By indicating that reinvestments would be distributed over a year to ensure a regular market presence on the part of the ECB and signalling a ‘gradual’ adjustment towards the amended ECB capital key, the ECB has retained a significant measure of flexibility in managing reinvestments that allow for at least the possibility of policy focussed purchases.
Given the poorer trajectory of the Euro area economy of late, it is not entirely surprising that the ECB might be examining its policy options in some detail. However, Mr Draghi was firm both in his argument that any slowdown will be contained and also in his assertion that the markets understanding of the ECB’s reaction function meant financial conditions had already eased to at least partly offset the slowdown.
Mr Draghi suggested that, in the view of the ECB, a climate of uncertainty is one of the reasons if not the main reason for softer growth of late and this development was responsible for the increase in risk premia of late. To the extent that uncertainty rather than more fundamental factors is driving current weakness, it is likely to prove more limited and transitory and, consequently, presents less of an argument for any policy response.
Mr Draghi’s opening statement also emphasised the continuing solidity of Euro area domestic demand although new ECB projections show marginally weaker consumer spending growth for 2018 and a slightly larger and lasting downgrade to investment through to 2021. In the same vein, Mr Draghi also highlighted improving wage growth but the new projections envisage marginally weaker wage growth in 2019 and 2020 than those of three months ago although an acceleration is seen in the ECB’s initial estimate for 2021.
While higher oil prices necessitate an upward adjustment to the forecast for 2018, the ECB’s new inflation projections for coming years are also marginally lower than those of three months ago. Significantly, ‘core’ inflation is cut from 1.8% to 1.6% for 2020 and only reaches the 1.8% pace consistent with the ECB’s targeted ‘below, but close to, 2%' in 2021. While it can be argued that such changes are both marginal and largely technical, they serve to paint a picture of a longer journey to reach the ECB’s desired outcomes and a correspondingly slower path to policy normalisation.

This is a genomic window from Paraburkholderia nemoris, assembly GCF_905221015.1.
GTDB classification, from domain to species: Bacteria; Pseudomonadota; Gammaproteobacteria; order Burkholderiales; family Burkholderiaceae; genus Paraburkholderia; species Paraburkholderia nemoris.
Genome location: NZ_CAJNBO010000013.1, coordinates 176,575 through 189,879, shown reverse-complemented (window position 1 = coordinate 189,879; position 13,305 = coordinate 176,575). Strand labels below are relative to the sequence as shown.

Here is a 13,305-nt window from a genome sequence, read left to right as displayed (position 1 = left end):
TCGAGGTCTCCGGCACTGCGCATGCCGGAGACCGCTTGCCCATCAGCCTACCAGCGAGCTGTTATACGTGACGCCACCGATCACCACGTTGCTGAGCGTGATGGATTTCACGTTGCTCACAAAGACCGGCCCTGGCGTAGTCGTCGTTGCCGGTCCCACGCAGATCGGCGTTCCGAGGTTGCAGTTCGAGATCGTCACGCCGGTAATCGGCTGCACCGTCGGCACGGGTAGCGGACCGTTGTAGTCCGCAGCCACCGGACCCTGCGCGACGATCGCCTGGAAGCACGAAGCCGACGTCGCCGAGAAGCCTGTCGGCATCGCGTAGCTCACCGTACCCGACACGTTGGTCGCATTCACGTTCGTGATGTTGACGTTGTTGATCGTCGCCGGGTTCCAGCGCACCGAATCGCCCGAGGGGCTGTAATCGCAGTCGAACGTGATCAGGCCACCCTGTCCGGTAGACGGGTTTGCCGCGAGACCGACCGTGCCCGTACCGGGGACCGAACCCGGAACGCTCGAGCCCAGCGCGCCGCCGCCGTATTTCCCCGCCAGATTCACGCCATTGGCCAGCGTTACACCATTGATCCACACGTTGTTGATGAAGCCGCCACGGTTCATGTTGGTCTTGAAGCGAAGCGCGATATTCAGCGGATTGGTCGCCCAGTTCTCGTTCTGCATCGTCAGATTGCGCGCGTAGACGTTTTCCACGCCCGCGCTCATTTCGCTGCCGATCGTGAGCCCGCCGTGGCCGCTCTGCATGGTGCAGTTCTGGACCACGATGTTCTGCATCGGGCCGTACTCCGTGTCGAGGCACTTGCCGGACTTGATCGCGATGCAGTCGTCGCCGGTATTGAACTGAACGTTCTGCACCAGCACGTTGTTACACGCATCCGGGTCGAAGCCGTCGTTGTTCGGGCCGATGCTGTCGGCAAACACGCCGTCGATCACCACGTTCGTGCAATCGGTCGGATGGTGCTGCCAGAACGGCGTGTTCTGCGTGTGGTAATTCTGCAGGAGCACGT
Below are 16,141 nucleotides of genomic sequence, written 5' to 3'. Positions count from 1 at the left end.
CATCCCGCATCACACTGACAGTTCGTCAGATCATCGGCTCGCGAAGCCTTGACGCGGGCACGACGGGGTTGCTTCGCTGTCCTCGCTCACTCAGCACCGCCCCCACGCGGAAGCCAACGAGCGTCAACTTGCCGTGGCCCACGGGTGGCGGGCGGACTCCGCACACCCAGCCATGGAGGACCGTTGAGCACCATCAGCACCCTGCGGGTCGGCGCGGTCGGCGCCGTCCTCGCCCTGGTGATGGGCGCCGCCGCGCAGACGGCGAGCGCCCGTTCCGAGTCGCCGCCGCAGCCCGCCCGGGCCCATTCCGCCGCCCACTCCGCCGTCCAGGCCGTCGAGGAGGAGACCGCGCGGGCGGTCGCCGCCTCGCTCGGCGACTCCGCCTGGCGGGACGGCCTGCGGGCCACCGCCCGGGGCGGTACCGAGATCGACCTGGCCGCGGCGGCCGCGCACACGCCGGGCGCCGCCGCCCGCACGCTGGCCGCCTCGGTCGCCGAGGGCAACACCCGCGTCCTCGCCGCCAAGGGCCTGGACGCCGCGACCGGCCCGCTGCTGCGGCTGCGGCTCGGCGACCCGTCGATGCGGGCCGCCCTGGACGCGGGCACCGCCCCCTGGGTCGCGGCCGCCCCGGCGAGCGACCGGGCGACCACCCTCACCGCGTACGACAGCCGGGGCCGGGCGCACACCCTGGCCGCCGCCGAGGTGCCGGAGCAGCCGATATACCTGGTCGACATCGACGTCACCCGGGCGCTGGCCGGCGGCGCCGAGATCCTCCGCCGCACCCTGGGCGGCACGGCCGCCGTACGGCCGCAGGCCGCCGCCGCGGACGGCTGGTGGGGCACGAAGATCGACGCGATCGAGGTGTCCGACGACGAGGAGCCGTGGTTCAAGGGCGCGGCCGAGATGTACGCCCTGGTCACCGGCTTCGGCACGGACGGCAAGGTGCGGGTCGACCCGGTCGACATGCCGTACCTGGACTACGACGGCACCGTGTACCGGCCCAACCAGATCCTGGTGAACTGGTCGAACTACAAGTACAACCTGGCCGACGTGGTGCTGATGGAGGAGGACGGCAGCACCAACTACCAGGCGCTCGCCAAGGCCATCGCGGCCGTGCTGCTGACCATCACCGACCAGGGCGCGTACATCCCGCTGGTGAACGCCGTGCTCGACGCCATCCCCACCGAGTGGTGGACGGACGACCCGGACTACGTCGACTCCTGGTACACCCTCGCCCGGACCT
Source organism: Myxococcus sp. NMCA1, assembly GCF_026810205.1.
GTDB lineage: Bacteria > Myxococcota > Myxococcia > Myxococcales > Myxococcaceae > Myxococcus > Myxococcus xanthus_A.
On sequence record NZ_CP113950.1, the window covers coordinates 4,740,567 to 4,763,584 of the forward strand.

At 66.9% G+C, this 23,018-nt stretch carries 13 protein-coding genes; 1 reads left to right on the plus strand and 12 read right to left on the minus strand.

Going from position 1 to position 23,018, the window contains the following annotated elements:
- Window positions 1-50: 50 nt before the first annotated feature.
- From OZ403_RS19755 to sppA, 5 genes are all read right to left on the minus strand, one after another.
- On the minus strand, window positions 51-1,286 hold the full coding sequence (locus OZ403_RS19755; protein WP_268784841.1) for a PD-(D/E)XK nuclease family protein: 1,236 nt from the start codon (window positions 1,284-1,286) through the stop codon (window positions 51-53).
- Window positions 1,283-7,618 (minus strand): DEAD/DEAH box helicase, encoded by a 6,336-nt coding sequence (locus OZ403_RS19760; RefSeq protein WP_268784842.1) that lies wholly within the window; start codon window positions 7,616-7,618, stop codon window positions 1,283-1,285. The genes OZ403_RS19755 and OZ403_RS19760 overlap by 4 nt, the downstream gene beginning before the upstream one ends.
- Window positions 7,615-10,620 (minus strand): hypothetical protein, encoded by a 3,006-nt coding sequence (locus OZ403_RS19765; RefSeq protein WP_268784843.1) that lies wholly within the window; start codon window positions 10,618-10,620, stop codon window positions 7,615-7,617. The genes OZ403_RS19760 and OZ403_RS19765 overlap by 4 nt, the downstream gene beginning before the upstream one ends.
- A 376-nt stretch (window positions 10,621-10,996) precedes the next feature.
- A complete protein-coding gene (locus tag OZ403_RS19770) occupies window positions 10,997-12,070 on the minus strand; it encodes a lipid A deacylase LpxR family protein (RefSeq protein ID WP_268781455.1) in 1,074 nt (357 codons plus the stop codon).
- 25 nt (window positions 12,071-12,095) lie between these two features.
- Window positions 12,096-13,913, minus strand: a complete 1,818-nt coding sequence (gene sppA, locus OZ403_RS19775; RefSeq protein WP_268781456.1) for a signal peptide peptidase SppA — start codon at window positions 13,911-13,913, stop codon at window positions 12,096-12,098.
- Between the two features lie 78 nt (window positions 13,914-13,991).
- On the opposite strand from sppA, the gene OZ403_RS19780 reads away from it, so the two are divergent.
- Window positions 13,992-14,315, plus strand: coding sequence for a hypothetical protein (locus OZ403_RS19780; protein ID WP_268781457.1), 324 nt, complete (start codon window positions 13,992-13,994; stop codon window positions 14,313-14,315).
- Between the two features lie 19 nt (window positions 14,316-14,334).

There was little market reaction to today’s ECB pronouncements or projections or to the long signalled decision to end APP net purchases. At the margin, there was some initial spread tightening that could reflect the flexibility inherent in the new parameters for reinvestment purchases. In this respect it could be argued that the ECB is seen to be implementing a non-tightening recalibration of policy.
This suggests that investors interpret the ECB’s stated commitment to keep policy rates ‘at present levels at least through the summer of 2019, and in any case for a s long as necessary..’ as very much an open ended promise that in the absence of dramatic changes in economic conditions will keep the ECB on the sidelines for some significant time.